- Basic and Master Court Interpreter designations (HB 4445) – NEW!
- General questions
- Licensing questions
- OAG Denial of License Renewal
- Enforcement questions
- Communication questions
- Continuing Education questions
- What’s the difference between a Master Court Interpreter and a Basic Court Interpreter?
- If I currently hold an active court interpreter license will I receive a master designation?
- I scored at least a 60% on all three parts of my oral exam a few years ago. Can I use that score to obtain a basic license?
- What score do I need on the oral exam to obtain a master license?
- What score do I need on the oral exam to obtain a basic license?
- When must a licensed court interpreter be appointed?
- What does TDLR consider to be court proceedings?
- Does the law apply to Federal courts?
- What counties have a population exceeding 50,000?
- What if the county does not have a population exceeding 50,000?
- What is TDLR's role in establishing wages paid to interpreters or assigning interpreters?
- Are grand jury proceedings covered by Chapter 57?
- Can a court deny a request for a licensed court interpreter?
- Is a licensed court interpreter required for a parent whose attendance is required at a juvenile proceeding, but who is not a party to the proceeding?
- If there are no licensed interpreters in my county, does the judge still have to appoint one?
- What if a request is made for a licensed interpreter for a language in which there are no licensed interpreters?
- Will I be in violation of Section 57.049 if a court makes a determination that no licensed interpreters exist for a particular language, and then they appoint me to interpret?
- Why do court interpreters need a license?
- How do I get a license?
- How do I get an application?
- How do I schedule an examination?
- Which examinations are accepted by the Department?
- What languages does the Department offer oral examinations in?
- What will the examination measure?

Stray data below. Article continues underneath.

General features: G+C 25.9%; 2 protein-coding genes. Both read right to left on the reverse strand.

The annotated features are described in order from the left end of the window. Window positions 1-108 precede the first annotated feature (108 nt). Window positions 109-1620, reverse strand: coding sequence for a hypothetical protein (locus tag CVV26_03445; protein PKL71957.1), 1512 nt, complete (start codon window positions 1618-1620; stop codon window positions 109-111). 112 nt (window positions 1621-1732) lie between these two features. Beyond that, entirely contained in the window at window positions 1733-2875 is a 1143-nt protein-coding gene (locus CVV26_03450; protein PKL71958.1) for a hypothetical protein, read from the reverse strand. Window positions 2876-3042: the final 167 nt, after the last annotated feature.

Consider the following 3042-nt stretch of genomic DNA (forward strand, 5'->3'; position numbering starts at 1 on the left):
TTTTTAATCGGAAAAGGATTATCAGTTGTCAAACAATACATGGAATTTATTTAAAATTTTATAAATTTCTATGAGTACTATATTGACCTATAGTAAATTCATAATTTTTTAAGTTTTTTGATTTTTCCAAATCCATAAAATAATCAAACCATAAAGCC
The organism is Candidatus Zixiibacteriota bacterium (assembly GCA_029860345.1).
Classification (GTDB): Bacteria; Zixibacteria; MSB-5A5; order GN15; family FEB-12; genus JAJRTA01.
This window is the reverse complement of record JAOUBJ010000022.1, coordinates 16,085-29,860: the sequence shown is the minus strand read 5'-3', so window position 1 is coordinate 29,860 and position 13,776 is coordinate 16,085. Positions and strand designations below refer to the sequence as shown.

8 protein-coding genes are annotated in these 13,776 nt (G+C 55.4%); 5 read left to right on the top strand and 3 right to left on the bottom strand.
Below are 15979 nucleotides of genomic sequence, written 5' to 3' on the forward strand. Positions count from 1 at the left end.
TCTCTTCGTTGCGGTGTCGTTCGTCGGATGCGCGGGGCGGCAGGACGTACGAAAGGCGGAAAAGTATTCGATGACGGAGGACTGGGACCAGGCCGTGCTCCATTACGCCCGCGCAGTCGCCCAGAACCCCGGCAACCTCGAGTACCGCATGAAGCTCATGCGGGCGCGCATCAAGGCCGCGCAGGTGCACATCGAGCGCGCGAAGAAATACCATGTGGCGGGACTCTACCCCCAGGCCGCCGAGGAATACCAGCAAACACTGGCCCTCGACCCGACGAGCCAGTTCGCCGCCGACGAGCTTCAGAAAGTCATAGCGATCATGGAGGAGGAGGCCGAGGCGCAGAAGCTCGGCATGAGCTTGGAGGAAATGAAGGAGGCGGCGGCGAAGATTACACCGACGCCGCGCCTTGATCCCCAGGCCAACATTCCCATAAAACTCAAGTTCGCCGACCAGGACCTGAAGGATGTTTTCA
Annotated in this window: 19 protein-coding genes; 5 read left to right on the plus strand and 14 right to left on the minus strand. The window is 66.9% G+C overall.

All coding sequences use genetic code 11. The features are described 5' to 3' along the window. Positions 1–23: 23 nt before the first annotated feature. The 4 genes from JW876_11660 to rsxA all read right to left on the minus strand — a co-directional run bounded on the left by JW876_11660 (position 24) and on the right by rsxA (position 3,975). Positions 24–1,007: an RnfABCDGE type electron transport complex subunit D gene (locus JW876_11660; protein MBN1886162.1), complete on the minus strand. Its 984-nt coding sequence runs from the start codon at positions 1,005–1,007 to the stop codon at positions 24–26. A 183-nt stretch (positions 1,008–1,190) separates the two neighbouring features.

- I want to interpret in a language for which there is no examination. What do I need to do?
- Will the license distinguish which foreign language the interpreter is allowed to practice?
- Can I get one license to cover everyone in my agency or company?
- How do I find a licensed court interpreter?
- If I was on active duty in the National Guard, do I have any additional time to complete continuing education and other requirements related to the renewal of my license?
- How often can I take the License Court Interpreter exam?
- My license has expired. How do I get it back?
- I received a Notice of Denial of License Renewal. Who should I contact to resolve the matter?
- Why did I receive a Notice of Denial of License Renewal?
- Can I use my existing license after getting a license nonrenewable notice from TDLR?
- Who should I call about removing the nonrenewable status of my license?
- How can I renew my license?
- After I settle with the Office of the Attorney General, when can I renew my license?
- What will happen if I don’t get a release from the Child Support Division and my license has not expired?
- What will happen if I don’t get a release from the Office of the Attorney General’s Child Support Division, and my license has expired?
- What is required to renew my TDLR Licensing Court Interpreter license besides submitting my renewal application and renewal fee?
- Should I wait to submit my license renewal application until after I have completed my continuing education?
- Where can I locate licensed court interpreter continuing education provider and course information?
- What is the actual amount of instruction time required for one hour of continuing education?
- There are no continuing education classroom courses in my area. Are other course delivery methods available?
- What must I do if I have already taken a continuing education course since I was licensed, but that provider is not on TDLR’s web site list of registered providers?
- Who notifies TDLR that I have completed a required continuing education course?
- How will I be notified that I have completed a required continuing education course?
- Can I get partial credit for completing part of a required continuing education course?
- Are licensees who take a distance learning continuing education courses (for example: Internet monitored?
- Will I be able to go to TDLR’s web site and look up my completed continuing education hours?
- What can I do if my completed continuing education hours are not posted on the TDLR web site?
- What should I do if I don’t receive a certificate for my completed continuing education course?
- If I am a licensee and an instructor for an approved continuing education course, can I get my continuing education hours while teaching that course?
- Will college course hours count towards continuing education for license renewal?
- How long must I keep a copy of my continuing education certificate of completion?
Master – Permits the interpreter to interpret court proceedings in all courts in this state, including justice courts and municipal courts.